How disgusting is that? How was I putting that into my body on a daily basis? That dairy! I think dairy is what I am now the most turned off by. I had a Chipotle burrito today, but held the cheese. I kept sour cream though, which has always been a love of mine. But the sour cream tasted so sour. This time, it didn't add to the burrito, but rather seemed a distraction from the fresh and good-for-you ingredients. Which I guess is what unhealthy food is, when you think about it. We just get to the point where we douse everything in so much bad-for-you stuff that soon there is barely any good-for-you, if any at all.

I am returning to my life of eating foods I enjoy, but now I am so much more aware of what I am putting into my body and how it affects me. So the cleanse was a good experience. It was eye-opening, a real test of endurance, and best of all: cleansing. I am excited to continue trying new recipes that are better for me, and to keep modifying recipes we used to eat to be better for us. Much less butter, much less cheese. And sugar - less is more. That is, less makes you appreciate it more. And really, the appreciation and anticipation of food is half the experience.

Saturday, January 30, 2016

halfway point

I have shown a few people the first twenty pages of the novel I'm writing. One of these friends in particular did me a real solid this week and texted me some writing inspiration tips. She told me I have an amazing book on my hands and she can't wait to read more. She knew I was slacking - that everything else was coming before writing. I knew it too, I just hadn't been reminded of it.

So with this reminder staring at me, I sat down yesterday and wrote. I don't need to think about how much I have left to finish. This is much like my marathon training: a little each day - building my base. The perfection and editing will come later. What matters now is that I'm still in it - that I'm developing the characters and the plot. And mostly, that I'm not giving up. So today, I wrote again. Just like I make it a habit to run each day, I will try to prioritize writing in the same manner.

And today, as I wrote, I felt something again. I had a lump in my throat as I wrote, and I realized these words, this story, has been struggling to get out of me - to breathe its own air, to develop its own voice. So I must let it. The lump developed into tears rolling down my cheeks and I realized this story is greater than me. And also, that despite the fact that I don't have a publisher or a book deal, I am a writer. This is what I was meant to do.

And then, I checked the word count. I'm at 40,000 - which is roughly the halfway point. I have made half of a novel. Or a novella, whichever way you prefer to look at it. I am a writer. At least, I am halfway there.

Friday, January 29, 2016

January love list

It's been awhile since I've blogged about what I'm into lately, but I think I'll get back into the habit. If I'm honest, this isn't some thought that just came to me. Rather, it was inspired, as most thoughts are. If you've watched Below Deck, no doubt you too have a deep appreciation for Kate Chastain. How could you not? She's witty and smart and sarcastic and has just the right amount of "no bullshit"ness. Well, I came across her blog in my internet stalking and she writes a "love list," so in my quest to become the Kate Chastain of land, I will too.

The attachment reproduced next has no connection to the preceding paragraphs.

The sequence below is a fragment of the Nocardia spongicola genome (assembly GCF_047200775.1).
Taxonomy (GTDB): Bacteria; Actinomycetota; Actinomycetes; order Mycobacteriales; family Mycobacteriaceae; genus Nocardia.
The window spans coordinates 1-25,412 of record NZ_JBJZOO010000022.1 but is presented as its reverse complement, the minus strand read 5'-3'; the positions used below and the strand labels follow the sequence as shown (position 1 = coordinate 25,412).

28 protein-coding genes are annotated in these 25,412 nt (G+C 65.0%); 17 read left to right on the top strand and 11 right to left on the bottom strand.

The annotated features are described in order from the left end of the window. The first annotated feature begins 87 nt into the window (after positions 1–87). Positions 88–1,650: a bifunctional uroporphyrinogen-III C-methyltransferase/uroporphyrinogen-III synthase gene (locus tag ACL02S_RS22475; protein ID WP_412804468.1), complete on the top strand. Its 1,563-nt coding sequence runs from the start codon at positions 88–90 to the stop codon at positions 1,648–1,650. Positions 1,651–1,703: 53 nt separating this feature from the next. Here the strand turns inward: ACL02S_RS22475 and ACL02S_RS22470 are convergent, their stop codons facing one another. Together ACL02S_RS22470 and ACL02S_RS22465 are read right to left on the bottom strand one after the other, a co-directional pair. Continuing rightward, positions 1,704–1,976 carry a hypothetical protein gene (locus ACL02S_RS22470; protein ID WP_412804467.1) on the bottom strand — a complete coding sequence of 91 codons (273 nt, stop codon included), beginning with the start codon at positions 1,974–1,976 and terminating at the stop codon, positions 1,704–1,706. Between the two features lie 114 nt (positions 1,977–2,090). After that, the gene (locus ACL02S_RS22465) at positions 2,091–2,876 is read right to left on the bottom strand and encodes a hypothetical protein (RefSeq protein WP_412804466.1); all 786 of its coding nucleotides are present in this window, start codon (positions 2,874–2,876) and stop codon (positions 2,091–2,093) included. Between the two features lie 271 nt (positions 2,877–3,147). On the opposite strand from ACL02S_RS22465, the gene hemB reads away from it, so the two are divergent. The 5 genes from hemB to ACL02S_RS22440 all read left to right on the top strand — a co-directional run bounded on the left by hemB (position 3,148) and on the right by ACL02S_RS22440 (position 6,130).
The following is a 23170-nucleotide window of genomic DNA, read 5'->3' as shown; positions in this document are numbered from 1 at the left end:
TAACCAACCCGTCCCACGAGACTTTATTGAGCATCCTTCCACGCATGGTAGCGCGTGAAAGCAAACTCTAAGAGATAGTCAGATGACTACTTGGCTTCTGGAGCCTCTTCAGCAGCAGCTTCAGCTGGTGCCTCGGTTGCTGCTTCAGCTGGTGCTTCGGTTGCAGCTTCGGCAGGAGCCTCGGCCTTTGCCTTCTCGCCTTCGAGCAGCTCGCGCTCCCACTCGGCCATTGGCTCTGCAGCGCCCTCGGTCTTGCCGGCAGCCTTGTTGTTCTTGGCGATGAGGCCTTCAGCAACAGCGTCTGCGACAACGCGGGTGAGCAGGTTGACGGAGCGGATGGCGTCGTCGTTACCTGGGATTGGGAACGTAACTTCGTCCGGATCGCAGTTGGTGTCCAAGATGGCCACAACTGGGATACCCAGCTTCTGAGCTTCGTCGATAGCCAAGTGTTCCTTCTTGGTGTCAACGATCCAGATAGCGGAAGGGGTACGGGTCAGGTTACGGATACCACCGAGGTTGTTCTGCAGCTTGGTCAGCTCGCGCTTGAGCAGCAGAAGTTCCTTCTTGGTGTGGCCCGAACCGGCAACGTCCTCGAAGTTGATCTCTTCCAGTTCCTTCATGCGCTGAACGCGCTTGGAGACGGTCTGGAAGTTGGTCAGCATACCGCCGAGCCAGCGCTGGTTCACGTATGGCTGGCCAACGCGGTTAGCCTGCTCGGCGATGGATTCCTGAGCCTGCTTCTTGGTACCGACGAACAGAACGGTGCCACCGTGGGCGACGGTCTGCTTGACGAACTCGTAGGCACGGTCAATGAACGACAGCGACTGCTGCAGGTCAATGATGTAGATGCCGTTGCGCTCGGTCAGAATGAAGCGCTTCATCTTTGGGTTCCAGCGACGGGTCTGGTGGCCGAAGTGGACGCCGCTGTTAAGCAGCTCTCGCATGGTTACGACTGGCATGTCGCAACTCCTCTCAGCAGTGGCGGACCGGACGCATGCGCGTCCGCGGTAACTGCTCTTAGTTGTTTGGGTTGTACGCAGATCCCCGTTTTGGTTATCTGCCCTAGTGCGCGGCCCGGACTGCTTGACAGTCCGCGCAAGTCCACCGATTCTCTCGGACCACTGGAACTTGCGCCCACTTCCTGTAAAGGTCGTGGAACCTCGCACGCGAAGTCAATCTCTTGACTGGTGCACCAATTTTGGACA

So of course Kate, you will be the first entry on my love list, for all the reasons I gushed about above.
And these sports bras will be a close second. If you run and have boobs, you know there is almost no sports bra that supports you and holds you in during high impact workouts. Well this Champion C9 sports bra from Target does it all. I bought three of them, and bonus: they were on clearance for only $6.88!

I found this 5 year diary at Powell's books over Thanksgiving vacation, then came home and found it online through Amazon at half price. This is the ideal diary - you only write about a paragraph each day and as the years go on, you will see your entries from the same day the previous years. I'm in love with it. And I have been able to write something every day for the past month - it's easy when it's only a paragraph.
These leaf earrings from Magnolia Market. I am always getting compliments on them. And the best part? They're made out of leather. At the risk of sounding smutty, I love leather.
Brandi Carlile Pandora radio station. It is everything. I don't even love Brandi Carlile that much, but I love her Pandora station. Bravo. You're an alright singer but an excellent deejay.
Social Print Studio. I am constantly finding excuses to get them to print more stuff for me. This is my most recent purchase: a poster with 96 of my favorite Instagram posts from 2015. It perfectly documents our year and I plan to make one each year and hang them on our stairwell. This company has also printed my Christmas cards, a day calendar for my mom, adorable miniprints and undoubtedly much, much more as I convince Steve of their necessity.

Alright, now I must change into a Champion sports bra and run. This marathon ain't gonna run itself, unfortunately (but if that's an option, let's set up a meeting, marathon).

Thursday, January 28, 2016

what the hell did we eat?

The cleanse is winding down and I am relishing in the fact that I will be back to normal soon, eating as I wish, but hopefully also what my body needs. But make no qualms, I will definitely eat as I wish, most of the time sometimes. Eating with restrictions is tough. It's possible, but it is tough. And food is therapy when things get tough.

But as one of my final cleanse posts, I will recount the top ten foods that got me through this cleanse:


1. Discovering corn products are gluten-free was a life-saver (now that is a "duh" but at the beginning of this, "gluten-free" was like words from a foreign language to me). I ate this popcorn a lot. I mean, we bought 3+ bags a week.